Tiers – Série A, Série B & Série C (made up of sixteen divisions).
Cup competitions – Copa do Brasil.
Other competitions – State Championships.
Traditionally Brazil is a hotbed of footballing talent and passion and this is well represented in Football Manager with players possessing fantastic technical attributes from a young age even in the lower levels. Mental and physical attributes don’t measure up quite as well unfortunately. Money is tight at the vast majority of Brazilian clubs and even if you manage to build up your bank balance you’ll only be able attract players from other South American nations as a general rule. Playing in Brazil will test you tactically as the AI managers use a wide range of formations and playing styles.
Brazil’s top division consists of 20 clubs who play each other twice between early-May and early-December. Squads must contain no more than three foriegn players all of whom may be named in a match day squad which allows for seven substitutes (three of which may be used).
Domestic transfers may be conducted between the 1st of January and the last Saturday in September while any foriegn transfer deal must take place in either the January or August window.
Points are awarded in the standard way (3 for a win, 1 for a draw) with tied teams being split based on the following criteria:
* Matches won
* Goal difference
* Goals scored
* Head to head results
At the end of the season the bottom four teams are automatically relegated to Série B.
Any player being shown either three yellow cards or a single red card will suffer a one match ban.
The second tier of Brazilian football is also made up of 20 clubs who each play one another twice, however the season finishes at the end of November a week earlier than Série A.
Série B’s top four clubs are promoted to Série A without the need for any play-offs while the bottom four clubs simply drop into Série C.
Aside from these minor points the division operates in exactly the same way as Série A.
Série C works somewhat differently from the other divisions in Brazil as teams are split into sixteen groups. Each club plays the other teams in its group twice between late-June and mid-September. The top two clubs in each group then advance to the Second Round while the bottom two clubs from each group are relegated. All the other rules regarding separating tied teams, transfer windows, squads and discipline are the same as they are in Série A and Série B.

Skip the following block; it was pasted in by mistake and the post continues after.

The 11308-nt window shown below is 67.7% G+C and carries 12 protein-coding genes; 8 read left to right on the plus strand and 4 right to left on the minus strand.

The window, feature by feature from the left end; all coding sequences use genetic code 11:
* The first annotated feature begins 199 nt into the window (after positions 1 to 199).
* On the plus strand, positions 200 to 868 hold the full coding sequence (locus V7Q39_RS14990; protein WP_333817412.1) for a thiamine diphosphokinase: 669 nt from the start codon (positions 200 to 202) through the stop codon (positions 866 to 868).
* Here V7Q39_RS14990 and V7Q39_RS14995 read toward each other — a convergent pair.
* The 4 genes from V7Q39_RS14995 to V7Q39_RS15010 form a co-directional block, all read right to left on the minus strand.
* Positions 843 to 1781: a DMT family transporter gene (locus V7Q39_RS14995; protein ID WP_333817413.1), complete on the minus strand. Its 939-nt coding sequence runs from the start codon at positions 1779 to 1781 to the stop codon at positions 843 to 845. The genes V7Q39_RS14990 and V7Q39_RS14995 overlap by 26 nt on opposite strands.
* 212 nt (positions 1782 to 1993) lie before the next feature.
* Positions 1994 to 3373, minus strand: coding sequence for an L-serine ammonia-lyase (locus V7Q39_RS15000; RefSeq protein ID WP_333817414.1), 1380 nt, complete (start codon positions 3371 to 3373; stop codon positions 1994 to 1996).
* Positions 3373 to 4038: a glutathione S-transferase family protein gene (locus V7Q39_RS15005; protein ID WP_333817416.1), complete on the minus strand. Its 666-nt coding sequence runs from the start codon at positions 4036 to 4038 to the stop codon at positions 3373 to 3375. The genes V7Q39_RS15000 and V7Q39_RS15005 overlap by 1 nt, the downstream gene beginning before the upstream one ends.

The Second Round of Série C is a two-legged knock-out competition with both legs being played within a few days of each other. Away goals are used to decide matches that are still tied after 90 minutes of the second-leg. The winners of the Second Round progress to the Third Round which follows the same format. The winners of the Third Round then qualify for the Final Stage.
The Final Stage group comprises eight clubs who play each other twice. The rules for this mini-league follow those of Série A and Série B. At the end of the tournament the clubs finishing first through to fourth are promoted to Série B.
Copa do Brasil.
The Copa do Brasil sees 64 clubs play a two-legged cup competition which starts in February. The first two rounds give first-leg home advantage to the team from the lowest division. Away goals decide any ties still level after 90 minutes of the second-leg.
The remaining rounds (Third Round, Quarter-Final, Semi-Final and the Final) are also staged over two-legs but lower division sides are no longer guaranteed to play at home in the first-leg.
The rules regarding player discipline and squads are exactly the same as those for the league competitions.
The Brazilian State Championships are regional tournaments that are used to gain local bragging rights, determine the qualifiers for the Copa do Brasil and to decide which non-league clubs will gain promotion to Série C. Clubs from all divisions take part in the tournaments which have a range of formats, some of which are frankly, a little strange. Here are two examples…
The Acre State Championship is a straight forward, league style competition in which six teams play each other twice. The standard Brazilian league rules govern the tournament and the team finishing top is crowned Acre State Champion. The team finishing bottom after their fifteen matches is relegated.
The Santa Catarina State Championship on the other hand is a little more complex, but it is by no means the most complicated of the tournaments. The tournament starts with two group stages, both consisting of six teams, where each team plays the other teams in its group twice. Once these fixtures have been completed the top two teams in each group progress to the semi-finals, while the bottom team in each group is relegated. The Semi-Finals are played over two-legs with away goals deciding any matches still tied after 90 minutes of the second-leg. The winners of these matches obviously qualify for the Final which is played using the same format. Standard Brazilian league rules are employed throughout the tournament.